In India, 40% of people have no means of identification. As a result, many who are entitled to receive government benefits fail to receive them. In August 2009 the Government of India initiated the Unique ID project to change that. The project is designed to enroll all 1.2 billion people who live in India, half of them by 2014, providing them with a unique ID using biometric information. In this interview, Mr Ashok Singh, Deputy Director General of the Unique Identification Authority of India talks about the goals of the project, and how full financial inclusion was built into its design. Every new enrollee is offered a bank account, and to date 84% of people have taken up the offer. For India’s growth to be sustainable, says Singh, the poor must benefit, and Unique ID is an instrument to get poor people included and make them part of India’s growth story.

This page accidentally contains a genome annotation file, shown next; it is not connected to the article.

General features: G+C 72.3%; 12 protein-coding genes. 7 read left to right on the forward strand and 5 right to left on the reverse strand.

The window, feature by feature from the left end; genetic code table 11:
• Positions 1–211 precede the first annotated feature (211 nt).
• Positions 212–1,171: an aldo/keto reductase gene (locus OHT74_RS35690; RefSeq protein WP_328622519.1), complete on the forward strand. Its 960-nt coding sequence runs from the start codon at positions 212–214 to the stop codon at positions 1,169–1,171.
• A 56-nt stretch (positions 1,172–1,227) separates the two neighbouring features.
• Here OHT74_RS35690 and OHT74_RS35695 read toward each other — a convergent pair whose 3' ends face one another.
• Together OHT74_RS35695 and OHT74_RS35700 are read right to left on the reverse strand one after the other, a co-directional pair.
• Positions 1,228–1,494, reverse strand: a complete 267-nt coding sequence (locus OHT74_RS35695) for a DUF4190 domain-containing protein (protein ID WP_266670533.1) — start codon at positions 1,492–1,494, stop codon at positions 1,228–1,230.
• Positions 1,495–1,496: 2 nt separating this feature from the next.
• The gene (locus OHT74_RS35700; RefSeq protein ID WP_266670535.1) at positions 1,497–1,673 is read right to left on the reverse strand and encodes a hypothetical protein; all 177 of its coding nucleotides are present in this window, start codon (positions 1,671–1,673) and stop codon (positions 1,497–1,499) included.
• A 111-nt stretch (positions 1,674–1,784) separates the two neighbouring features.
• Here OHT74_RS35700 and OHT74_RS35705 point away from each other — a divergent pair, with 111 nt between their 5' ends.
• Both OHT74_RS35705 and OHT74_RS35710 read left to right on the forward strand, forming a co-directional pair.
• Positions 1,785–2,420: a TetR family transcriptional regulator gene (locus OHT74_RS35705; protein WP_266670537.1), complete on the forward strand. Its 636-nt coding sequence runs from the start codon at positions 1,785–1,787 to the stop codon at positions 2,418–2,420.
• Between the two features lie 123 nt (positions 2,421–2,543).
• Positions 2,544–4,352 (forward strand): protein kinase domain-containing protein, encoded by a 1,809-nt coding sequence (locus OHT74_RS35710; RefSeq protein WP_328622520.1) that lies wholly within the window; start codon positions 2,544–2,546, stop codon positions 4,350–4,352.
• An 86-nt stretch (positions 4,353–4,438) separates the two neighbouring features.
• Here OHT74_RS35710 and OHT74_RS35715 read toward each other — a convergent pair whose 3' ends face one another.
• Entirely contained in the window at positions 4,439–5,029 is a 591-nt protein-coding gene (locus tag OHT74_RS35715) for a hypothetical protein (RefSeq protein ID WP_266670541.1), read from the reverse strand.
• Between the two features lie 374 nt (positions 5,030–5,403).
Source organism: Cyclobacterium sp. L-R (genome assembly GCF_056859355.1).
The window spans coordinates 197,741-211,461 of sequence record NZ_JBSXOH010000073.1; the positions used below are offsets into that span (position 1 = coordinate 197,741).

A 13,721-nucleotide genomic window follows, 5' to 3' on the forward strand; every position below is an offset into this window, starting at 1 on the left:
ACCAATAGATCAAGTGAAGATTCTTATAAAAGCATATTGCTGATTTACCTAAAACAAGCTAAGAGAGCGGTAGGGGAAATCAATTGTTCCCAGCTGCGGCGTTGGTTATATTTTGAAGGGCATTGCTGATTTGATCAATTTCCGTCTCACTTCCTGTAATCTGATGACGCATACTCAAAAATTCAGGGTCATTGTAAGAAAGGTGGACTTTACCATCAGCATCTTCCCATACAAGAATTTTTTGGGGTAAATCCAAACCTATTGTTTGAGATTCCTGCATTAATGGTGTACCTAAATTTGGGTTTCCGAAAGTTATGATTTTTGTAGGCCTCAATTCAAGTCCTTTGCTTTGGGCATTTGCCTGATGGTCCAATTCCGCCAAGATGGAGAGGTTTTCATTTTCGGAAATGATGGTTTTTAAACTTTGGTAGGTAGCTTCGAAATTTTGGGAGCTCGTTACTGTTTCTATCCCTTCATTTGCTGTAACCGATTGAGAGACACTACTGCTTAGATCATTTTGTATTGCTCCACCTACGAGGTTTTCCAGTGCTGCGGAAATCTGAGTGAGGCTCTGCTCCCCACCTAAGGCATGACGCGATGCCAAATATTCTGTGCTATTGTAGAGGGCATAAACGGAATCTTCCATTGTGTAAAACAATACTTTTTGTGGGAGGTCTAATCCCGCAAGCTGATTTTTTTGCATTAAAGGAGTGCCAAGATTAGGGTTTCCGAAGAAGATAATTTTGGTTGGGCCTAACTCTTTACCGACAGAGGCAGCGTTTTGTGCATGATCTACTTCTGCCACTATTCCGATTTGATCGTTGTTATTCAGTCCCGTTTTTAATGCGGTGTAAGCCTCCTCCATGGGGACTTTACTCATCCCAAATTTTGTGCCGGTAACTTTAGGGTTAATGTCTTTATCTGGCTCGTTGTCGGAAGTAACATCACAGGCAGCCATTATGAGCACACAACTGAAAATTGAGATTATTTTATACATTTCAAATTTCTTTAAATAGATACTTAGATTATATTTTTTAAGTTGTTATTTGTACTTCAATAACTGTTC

The Consultative Group to Assist the Poor works toward a world in which everyone has access to the financial services they need to improve their lives. CGAP develops innovative solutions for financial inclusion through practical research and active engagement with financial service providers, policy makers, and funders. Established in 1995 and housed at the World Bank, CGAP combines a pragmatic approach to market development with an evidence-based advocacy platform to advance poor people’s access to finance. Our "Microfinance Now" series features interviews with leading figures in the world of microfinance.